Every good story has characters in it. They are our way into the story, our guides. And as such, readers need to engage with them. Therefore, your characters need to be real.
People aren't perfect. Everyone has their flaws and foibles, their obsessions and fears. Characters are no different. They can't be all good, or all bad because in real life, people aren't as back and white as that. We're all a mixture.
In Prayer and Prey, William is the villain of the piece. He's a dull, distracted man who doesn't think twice about beating his farmhands when they displease him. Yet when I introduce him, he's quite charming, and even once we've begun to realize he's a nasty piece of work, he shows glimmers of humanity and moments of kindness. On the other side, Danny, the hero, is introduced as the bad guy, his inherent goodness only showing through as we get to know him.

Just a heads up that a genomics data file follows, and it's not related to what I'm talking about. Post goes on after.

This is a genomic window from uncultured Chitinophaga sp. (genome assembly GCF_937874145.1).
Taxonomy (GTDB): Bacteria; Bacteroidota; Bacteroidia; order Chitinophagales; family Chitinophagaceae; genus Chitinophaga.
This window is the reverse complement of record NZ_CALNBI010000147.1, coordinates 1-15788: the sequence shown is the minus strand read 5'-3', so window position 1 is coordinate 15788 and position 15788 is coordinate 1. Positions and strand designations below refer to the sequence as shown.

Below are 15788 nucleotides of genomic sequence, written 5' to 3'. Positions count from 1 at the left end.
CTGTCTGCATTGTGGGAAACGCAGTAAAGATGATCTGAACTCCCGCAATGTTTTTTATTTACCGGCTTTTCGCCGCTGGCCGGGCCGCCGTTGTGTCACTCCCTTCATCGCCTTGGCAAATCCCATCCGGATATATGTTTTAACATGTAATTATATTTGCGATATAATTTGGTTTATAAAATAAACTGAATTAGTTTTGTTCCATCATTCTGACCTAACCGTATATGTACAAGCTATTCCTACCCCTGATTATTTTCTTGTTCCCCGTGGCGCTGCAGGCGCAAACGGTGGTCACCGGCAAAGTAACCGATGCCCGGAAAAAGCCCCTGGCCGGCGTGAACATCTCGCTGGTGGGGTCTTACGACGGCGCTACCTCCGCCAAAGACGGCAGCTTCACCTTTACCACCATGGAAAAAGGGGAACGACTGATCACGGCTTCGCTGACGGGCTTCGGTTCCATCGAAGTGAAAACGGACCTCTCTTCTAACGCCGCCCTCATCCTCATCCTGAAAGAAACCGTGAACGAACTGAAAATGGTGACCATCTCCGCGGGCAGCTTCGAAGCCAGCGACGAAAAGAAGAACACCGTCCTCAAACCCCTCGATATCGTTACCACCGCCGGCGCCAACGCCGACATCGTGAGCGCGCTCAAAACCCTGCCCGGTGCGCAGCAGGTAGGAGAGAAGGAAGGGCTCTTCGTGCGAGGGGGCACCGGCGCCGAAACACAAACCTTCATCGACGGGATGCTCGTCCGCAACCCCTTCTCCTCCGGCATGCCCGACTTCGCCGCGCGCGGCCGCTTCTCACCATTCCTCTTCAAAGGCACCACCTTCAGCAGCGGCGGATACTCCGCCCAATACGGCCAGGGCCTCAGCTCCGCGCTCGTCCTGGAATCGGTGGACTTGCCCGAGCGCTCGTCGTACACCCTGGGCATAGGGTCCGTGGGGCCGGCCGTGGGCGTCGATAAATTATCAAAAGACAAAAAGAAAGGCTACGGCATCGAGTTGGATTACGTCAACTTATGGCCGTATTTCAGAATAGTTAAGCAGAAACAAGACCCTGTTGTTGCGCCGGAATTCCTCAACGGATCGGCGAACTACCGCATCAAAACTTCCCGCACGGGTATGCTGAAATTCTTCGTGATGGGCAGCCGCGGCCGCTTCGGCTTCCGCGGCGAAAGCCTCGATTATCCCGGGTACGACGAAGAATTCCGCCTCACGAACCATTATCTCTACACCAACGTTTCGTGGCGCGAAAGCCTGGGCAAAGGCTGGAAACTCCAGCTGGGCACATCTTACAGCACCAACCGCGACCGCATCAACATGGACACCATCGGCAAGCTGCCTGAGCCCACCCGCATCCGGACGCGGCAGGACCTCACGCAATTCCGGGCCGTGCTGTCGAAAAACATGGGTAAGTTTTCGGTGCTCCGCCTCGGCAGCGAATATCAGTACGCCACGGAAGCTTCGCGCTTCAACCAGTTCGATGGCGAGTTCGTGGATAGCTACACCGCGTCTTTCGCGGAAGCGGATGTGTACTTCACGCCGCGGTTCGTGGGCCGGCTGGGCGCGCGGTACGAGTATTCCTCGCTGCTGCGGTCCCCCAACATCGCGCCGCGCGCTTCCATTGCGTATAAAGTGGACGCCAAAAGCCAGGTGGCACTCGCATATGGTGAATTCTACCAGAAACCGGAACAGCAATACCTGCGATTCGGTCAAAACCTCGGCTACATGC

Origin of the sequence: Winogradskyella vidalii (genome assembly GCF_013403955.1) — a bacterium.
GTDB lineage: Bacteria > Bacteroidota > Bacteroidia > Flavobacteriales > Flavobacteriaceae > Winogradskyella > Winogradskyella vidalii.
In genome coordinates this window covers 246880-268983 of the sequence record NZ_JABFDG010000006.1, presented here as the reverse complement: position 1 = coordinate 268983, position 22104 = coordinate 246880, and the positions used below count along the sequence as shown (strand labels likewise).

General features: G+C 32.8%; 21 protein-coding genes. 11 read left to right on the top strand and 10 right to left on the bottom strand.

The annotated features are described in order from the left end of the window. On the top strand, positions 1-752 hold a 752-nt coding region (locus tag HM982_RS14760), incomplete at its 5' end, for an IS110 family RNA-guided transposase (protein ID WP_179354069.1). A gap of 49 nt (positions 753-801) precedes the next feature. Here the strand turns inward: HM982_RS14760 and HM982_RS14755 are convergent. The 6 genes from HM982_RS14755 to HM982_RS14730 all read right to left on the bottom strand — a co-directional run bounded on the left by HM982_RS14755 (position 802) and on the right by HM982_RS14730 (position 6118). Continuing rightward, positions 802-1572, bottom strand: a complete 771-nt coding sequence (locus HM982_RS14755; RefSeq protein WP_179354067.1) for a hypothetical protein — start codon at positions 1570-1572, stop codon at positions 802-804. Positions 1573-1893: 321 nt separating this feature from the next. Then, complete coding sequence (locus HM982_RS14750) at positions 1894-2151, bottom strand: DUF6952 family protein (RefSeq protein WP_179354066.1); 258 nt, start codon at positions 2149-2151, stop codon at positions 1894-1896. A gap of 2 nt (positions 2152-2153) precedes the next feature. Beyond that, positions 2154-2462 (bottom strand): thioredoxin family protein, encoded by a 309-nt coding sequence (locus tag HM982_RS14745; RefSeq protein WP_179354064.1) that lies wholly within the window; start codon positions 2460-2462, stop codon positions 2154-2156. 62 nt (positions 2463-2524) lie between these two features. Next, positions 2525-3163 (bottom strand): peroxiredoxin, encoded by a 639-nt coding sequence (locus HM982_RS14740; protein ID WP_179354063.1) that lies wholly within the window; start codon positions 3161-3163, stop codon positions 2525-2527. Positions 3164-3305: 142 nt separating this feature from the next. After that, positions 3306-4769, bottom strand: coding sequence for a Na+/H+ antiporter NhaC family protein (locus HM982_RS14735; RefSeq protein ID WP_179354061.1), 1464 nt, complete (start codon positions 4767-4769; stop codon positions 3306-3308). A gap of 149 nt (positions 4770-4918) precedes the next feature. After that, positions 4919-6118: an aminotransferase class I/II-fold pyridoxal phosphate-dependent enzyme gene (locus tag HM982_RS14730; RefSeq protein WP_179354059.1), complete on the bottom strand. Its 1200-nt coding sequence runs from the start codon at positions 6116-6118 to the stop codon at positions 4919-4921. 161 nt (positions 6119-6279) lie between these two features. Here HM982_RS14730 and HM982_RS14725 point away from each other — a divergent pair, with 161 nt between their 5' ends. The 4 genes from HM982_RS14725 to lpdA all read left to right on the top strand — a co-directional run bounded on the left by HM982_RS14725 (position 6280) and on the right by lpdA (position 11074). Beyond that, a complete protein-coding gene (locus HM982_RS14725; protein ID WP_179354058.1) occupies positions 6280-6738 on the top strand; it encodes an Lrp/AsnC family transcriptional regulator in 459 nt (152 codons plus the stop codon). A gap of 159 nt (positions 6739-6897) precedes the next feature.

In this way, I've manipulated the readers' expectations about the characters from the start, letting them know that nothing and no one is exactly what they seem.
For me, all stories start with the characters. They pop up in my head and as I get to know them, I start thinking 'I wonder what would happen if x happened to y'. And that's often the beginning of the story for me, even if x may be an event that happens right in the middle of the book.
As the writer, you need to know everything about the characters, even if most of the information never makes it into the story. By having all that stored in your head (or in a notebook on your desk) your characters will have a life of their own, and will leap from the page as fully formed people. That Alan once wanted to be a chef has no bearing on the events in Assignment 9, but I know that about him, and it adds a layer to his character even though that fact is never referenced in the novel.
What's something about one of your characters only you know?